I attribute the value of servant-leadership to my success.  Having a servant-mindset has allowed me to soar in my career and community.  Recently, I started a community garden in a low-income area of Decatur, Georgia.  This garden will provide fresh fruits and vegetables for community members and provide an after-school program for the elderly and children.  This initiative was started because I saw a community in need, and I wanted to help.  I have galvanized residents and community organizations to pull together resources to make the garden accessible and successful.

GC: What has been the most important lesson you’ve learned as you’ve navigated through your career?

Quanza with her children, Kylah and Christopher.

QG: The most important lesson I have learned is that failure does not exist.  I believe failure should be considered a naughty word!  Failure is only a successful way of learning what does and does not work.  Failure is an opportunity to take a lesson and improve upon your skills and mindset.  There have been many times in which some might have I thought I failed.  But, those “failures” have allowed me to be better prepared and more equipped for future challenges. For example, I have always wanted to own a business. I have attempted several business ideas in the past. But, ultimately, my mistakes allowed me to grow mentally and spiritually. After prayer and meditation, I was lead to start a business in which I can earn additional income and do what I love. I started Griffin Treasures by Q photography and photo booth. It has been extremely successful and allowed me to meet with clients such as Steve Harvey, Dark and Lovely and famed photographer, Rob Ector. One of my greatest clients for photo booth has been the University of Georgia. So, failure is just a stepping stone to get to where you need to be.

GC: Describe a moment in your professional/personal career that you are most proud of. 

QG: There are two moments that I am most proud of in my life – the birth of my two kids.  Kylah (4) and Christopher (2) are literally the salt of my life.  They bring hope and joy in all circumstances.  I enjoy teaching them how to be leaders that serve and help others.  It is exciting to know that one day, they could continue the legacy and become alums of the University of Georgia.  I am also teaching them the importance of college football.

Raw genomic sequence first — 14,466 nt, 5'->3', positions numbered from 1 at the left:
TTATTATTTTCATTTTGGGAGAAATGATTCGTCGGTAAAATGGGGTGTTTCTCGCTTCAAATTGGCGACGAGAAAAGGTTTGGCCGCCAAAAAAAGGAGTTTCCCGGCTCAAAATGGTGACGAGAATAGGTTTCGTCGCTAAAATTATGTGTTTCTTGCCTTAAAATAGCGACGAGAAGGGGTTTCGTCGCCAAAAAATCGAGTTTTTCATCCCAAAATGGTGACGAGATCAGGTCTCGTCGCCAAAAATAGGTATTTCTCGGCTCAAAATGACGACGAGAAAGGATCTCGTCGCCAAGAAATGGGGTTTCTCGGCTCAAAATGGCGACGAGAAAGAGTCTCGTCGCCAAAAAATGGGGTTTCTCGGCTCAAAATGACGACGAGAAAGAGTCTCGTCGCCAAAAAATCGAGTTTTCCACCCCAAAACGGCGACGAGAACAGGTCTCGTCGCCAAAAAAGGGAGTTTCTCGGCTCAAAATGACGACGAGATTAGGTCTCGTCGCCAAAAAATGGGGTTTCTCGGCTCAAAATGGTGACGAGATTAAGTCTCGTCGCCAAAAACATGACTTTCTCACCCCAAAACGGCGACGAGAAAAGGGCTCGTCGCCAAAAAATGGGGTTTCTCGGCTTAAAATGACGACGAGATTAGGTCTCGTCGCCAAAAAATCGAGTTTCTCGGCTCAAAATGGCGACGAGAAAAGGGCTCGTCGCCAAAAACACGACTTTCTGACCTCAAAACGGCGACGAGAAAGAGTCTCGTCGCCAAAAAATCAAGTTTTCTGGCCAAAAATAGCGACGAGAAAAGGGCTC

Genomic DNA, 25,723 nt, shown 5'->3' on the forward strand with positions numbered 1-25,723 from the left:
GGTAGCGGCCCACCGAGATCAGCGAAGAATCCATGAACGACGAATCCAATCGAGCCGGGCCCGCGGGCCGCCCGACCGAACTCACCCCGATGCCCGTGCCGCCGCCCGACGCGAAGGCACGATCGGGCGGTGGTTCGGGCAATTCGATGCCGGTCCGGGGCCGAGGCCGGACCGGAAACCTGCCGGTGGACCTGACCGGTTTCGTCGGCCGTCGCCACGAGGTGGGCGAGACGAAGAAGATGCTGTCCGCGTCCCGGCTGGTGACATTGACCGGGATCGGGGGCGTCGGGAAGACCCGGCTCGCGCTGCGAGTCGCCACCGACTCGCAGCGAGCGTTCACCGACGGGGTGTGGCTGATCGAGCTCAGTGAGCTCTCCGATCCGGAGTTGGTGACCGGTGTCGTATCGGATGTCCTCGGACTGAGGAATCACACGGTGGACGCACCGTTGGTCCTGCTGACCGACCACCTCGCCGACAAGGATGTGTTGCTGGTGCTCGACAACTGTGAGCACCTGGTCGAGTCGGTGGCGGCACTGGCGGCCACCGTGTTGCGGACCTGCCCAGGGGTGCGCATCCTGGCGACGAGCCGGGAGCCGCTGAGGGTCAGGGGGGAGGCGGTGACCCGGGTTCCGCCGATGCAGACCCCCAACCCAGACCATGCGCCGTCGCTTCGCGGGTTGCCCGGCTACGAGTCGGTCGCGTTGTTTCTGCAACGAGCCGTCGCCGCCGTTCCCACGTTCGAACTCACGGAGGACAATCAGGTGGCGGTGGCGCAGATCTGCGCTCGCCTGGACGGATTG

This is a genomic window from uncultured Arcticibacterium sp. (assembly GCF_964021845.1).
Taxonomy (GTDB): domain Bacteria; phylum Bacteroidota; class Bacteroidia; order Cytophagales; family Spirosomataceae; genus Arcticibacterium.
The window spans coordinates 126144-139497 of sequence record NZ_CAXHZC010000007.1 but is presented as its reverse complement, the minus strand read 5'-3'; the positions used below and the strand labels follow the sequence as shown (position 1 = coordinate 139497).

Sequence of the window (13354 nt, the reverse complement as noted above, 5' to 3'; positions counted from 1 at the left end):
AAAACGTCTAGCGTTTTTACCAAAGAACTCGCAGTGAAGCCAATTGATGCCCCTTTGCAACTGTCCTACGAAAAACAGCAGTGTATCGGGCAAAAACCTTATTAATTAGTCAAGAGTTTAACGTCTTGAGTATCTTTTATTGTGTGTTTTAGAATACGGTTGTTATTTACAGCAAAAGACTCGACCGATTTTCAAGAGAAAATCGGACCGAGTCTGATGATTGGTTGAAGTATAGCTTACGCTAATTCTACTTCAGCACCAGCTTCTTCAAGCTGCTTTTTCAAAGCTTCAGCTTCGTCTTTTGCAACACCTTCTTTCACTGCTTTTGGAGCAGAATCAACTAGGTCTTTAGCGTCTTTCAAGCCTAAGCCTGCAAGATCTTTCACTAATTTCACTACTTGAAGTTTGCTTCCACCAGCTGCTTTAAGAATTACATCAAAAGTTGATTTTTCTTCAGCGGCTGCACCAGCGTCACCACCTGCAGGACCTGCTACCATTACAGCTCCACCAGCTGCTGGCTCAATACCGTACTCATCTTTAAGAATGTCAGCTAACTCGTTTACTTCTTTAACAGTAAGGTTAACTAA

Ivey Evans among seven Grady alumni inducted into UGA’s 40 Under 40 Class of 2018

The University of Georgia’s Alumni Association annually recognizes outstanding alumni who have made an impact in their careers through its 40 Under 40 program. Grady College is proud to have seven honorees in the 40 Under 40 Class of 2018: Brooke Bowen (ABJ ‘07, JD ‘10), Chase Cain (ABJ ’05), Meredith Dean (ABJ ‘14), Josh Delaney (ABJ’11, AB ‘11), Ivey Evans (ABJ ’06, BBA ’06, MBA ‘13), Quanza Griffin (ABJ ‘01) and Lauren Pearson (ABJ ‘02).

Selections were based on the graduates’ commitment to a lifelong relationship with UGA and their impact in business, leadership, community, artistic, research, educational and/or philanthropic endeavors. The 2018 Class will be honored at the awards luncheon on Sept. 13 at the Georgia Aquarium.

Grady College will release profiles of the winners leading up to the awards luncheon.

Name: Ivey Evans

Graduation Year: 2006

Current Occupation: Director of digital marketing, Childcare Network, Inc.

Grady College: How did Grady College help prepare you for your career?